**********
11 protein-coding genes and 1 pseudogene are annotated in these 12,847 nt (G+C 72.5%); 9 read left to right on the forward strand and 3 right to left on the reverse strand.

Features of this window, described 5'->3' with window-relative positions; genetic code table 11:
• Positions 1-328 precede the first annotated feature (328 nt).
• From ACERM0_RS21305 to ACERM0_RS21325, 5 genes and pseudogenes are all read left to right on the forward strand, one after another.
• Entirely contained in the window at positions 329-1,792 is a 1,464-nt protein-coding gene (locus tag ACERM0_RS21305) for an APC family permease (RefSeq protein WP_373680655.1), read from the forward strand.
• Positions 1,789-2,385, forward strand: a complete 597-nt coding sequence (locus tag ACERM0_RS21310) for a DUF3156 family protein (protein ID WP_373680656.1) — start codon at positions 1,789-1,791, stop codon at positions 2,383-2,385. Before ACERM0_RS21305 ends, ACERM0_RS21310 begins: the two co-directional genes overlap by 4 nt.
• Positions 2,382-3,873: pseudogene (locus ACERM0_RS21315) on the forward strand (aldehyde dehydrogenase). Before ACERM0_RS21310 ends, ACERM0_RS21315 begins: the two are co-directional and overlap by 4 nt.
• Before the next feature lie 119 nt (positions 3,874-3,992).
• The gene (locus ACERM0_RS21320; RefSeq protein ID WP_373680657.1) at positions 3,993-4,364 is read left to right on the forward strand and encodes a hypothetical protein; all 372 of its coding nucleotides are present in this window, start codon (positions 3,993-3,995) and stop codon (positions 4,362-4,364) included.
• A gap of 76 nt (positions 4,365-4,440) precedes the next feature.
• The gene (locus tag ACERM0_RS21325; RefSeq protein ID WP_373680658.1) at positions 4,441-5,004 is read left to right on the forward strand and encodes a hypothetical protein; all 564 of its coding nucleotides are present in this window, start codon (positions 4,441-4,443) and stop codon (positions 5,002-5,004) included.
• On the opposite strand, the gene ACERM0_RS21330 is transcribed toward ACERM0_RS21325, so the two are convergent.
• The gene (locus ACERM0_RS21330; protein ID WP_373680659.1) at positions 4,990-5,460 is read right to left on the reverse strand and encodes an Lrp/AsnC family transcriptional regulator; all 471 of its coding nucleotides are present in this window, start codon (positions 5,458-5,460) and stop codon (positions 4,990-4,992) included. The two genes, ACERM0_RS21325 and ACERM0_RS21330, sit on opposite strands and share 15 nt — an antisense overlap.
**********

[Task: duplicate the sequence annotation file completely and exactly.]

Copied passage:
11 protein-coding genes and 1 pseudogene are annotated in these 12,847 nt (G+C 72.5%); 9 read left to right on the forward strand and 3 right to left on the reverse strand.

Features of this window, described 5'->3' with window-relative positions; genetic code table 11:
• Positions 1-328 precede the first annotated feature (328 nt).
• From ACERM0_RS21305 to ACERM0_RS21325, 5 genes and pseudogenes are all read left to right on the forward strand, one after another.
• Entirely contained in the window at positions 329-1,792 is a 1,464-nt protein-coding gene (locus tag ACERM0_RS21305) for an APC family permease (RefSeq protein WP_373680655.1), read from the forward strand.
• Positions 1,789-2,385, forward strand: a complete 597-nt coding sequence (locus tag ACERM0_RS21310) for a DUF3156 family protein (protein ID WP_373680656.1) — start codon at positions 1,789-1,791, stop codon at positions 2,383-2,385. Before ACERM0_RS21305 ends, ACERM0_RS21310 begins: the two co-directional genes overlap by 4 nt.
• Positions 2,382-3,873: pseudogene (locus ACERM0_RS21315) on the forward strand (aldehyde dehydrogenase). Before ACERM0_RS21310 ends, ACERM0_RS21315 begins: the two are co-directional and overlap by 4 nt.
• Before the next feature lie 119 nt (positions 3,874-3,992).
• The gene (locus ACERM0_RS21320; RefSeq protein ID WP_373680657.1) at positions 3,993-4,364 is read left to right on the forward strand and encodes a hypothetical protein; all 372 of its coding nucleotides are present in this window, start codon (positions 3,993-3,995) and stop codon (positions 4,362-4,364) included.
• A gap of 76 nt (positions 4,365-4,440) precedes the next feature.
• The gene (locus tag ACERM0_RS21325; RefSeq protein ID WP_373680658.1) at positions 4,441-5,004 is read left to right on the forward strand and encodes a hypothetical protein; all 564 of its coding nucleotides are present in this window, start codon (positions 4,441-4,443) and stop codon (positions 5,002-5,004) included.
• On the opposite strand, the gene ACERM0_RS21330 is transcribed toward ACERM0_RS21325, so the two are convergent.
• The gene (locus ACERM0_RS21330; protein ID WP_373680659.1) at positions 4,990-5,460 is read right to left on the reverse strand and encodes an Lrp/AsnC family transcriptional regulator; all 471 of its coding nucleotides are present in this window, start codon (positions 5,458-5,460) and stop codon (positions 4,990-4,992) included. The two genes, ACERM0_RS21325 and ACERM0_RS21330, sit on opposite strands and share 15 nt — an antisense overlap.